Exhibition // Yinka Shonibare MBE at Blain | Southern
Article by AJ Kiyoizumi in Berlin; Friday, Feb. 21, 2014
The massive space of Blain|Southern isn’t an easy one to fill. The hangar-sized rooms can dwarf installations and sculpture, the white vaulted ceilings overpower. But the bursts of tailored and saturated colour in Yinka Shonibare’s solo exhibition Making Eden fill the void with their crafted energy. We are drawn to the vibrant installations, sculptures, and collages, and stay flocked around the pieces due to the darkness and depth of the conversations surrounding the artwork.
In the frieze-like mural Eden Painting (2013) Noah’s Ark animal toys encircle patterned polka-dots on a vibrant sky-blue background. The other two ground-floor installations are faceless mannequins in tailored and brightly patterned clothes, leading us to think at first that Shonibare is a glorified costume designer with an eye for mixing patterns and colours.
But that assumption would be wrong — Shonibare’s work upstairs shows that aesthetically compelling work can provide strong statements as well. His signature use of Dutch wax, African-style fabrics in Western clothing patterns continues with the gun-slinging ballerina and tight-rope balanced Revolution Kid (Calf), but no longer are these simply peaceful and pretty, stylish figures that could almost belong in an luxury shop window. These figures are revolutionary figures, ones that Shonibare has likely re-imagined from history, legend, or a mixture of both.
The line of collages upstairs features gold leaf, floral shapes in patterned paper, newspaper cutouts of stocks and wanted ads, and scrawled names of historical figures, from Jesus Christ to Baby Face Nelson to Che Guevara and Leon Trotsky. Iconic photos also march through the collages, such as the “flower power” image of students sliding carnation stems into the barrels of guns pointed at them during a Vietnam War protest at the Pentagon in 1967. With these more traditional, framed and mounted pieces, Shonibare’s objections to expectations and stereotypes of revolutionary heroes and villains are most pronounced.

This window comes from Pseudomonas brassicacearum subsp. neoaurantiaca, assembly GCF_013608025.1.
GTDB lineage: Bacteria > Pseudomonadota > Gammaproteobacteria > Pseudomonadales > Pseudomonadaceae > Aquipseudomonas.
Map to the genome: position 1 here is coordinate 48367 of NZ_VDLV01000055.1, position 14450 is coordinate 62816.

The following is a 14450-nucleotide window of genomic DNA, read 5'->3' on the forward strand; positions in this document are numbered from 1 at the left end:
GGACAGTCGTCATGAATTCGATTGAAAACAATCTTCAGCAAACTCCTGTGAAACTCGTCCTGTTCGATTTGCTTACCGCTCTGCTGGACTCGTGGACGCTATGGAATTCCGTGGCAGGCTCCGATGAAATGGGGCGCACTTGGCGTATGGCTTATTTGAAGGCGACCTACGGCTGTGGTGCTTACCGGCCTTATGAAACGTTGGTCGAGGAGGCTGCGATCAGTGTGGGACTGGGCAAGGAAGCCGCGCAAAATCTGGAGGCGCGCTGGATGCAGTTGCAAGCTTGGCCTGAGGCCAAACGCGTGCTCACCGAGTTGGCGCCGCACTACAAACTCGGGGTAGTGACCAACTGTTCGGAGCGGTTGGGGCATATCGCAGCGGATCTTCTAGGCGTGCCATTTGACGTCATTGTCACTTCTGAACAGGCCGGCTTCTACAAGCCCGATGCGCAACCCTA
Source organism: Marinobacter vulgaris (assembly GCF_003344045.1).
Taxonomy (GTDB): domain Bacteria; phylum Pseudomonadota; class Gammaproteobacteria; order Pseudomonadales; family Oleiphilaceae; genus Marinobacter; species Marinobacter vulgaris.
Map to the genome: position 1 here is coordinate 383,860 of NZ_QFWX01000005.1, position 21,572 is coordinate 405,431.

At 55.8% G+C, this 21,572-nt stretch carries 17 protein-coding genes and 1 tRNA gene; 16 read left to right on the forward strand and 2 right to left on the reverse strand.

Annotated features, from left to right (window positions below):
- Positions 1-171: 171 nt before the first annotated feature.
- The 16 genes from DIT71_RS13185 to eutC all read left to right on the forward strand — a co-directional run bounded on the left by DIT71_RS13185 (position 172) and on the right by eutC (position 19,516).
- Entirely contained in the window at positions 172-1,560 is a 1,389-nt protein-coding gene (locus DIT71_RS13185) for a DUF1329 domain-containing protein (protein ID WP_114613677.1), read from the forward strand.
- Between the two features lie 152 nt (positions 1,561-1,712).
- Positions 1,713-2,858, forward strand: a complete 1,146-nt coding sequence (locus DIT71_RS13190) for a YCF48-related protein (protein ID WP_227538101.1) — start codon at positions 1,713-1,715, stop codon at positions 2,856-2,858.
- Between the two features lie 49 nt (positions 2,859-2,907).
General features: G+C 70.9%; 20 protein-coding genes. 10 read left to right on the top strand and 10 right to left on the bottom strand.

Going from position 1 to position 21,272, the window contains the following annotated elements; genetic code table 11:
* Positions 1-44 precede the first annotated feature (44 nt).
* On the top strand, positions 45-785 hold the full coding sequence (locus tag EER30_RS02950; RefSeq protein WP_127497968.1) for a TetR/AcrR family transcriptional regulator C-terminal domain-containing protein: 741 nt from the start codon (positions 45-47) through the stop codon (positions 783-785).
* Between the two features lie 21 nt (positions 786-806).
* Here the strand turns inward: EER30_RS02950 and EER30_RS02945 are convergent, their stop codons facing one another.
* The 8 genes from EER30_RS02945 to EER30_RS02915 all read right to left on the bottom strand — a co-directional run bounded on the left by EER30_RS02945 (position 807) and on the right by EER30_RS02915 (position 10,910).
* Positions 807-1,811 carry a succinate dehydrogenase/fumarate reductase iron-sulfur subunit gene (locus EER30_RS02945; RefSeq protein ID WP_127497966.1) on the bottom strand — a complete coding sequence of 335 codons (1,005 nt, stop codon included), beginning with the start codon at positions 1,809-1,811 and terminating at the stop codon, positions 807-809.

The juxtaposition of utopian ideals and lived realities clash in an unpleasant way. Many revolutionaries are remembered for a romanticized yet ambiguous mixture of idealism, sometimes violence, and often times failure. We can see that ourselves with the 2011 Occupy movements in the USA — though protests were at times strong, there were never any concrete demands or results.
Though Shonibare is saying our utopian desires are flawed and paradoxical, they aren’t futile. Poetically, Shonibare illustrates the power of optimism and shows that it doesn’t need to be ignorant optimism, but can be informed, self-aware, twisted, and open-ended.
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